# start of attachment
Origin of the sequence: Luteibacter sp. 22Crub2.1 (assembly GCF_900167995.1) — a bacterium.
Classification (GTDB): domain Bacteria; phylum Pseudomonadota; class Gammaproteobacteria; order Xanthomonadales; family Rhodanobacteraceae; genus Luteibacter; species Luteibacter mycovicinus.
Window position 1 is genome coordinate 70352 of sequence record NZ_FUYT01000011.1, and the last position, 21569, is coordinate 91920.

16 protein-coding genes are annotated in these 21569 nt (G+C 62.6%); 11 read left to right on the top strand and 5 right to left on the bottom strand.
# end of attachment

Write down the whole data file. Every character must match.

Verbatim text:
Origin of the sequence: Luteibacter sp. 22Crub2.1 (assembly GCF_900167995.1) — a bacterium.
Classification (GTDB): domain Bacteria; phylum Pseudomonadota; class Gammaproteobacteria; order Xanthomonadales; family Rhodanobacteraceae; genus Luteibacter; species Luteibacter mycovicinus.
Window position 1 is genome coordinate 70352 of sequence record NZ_FUYT01000011.1, and the last position, 21569, is coordinate 91920.

16 protein-coding genes are annotated in these 21569 nt (G+C 62.6%); 11 read left to right on the top strand and 5 right to left on the bottom strand.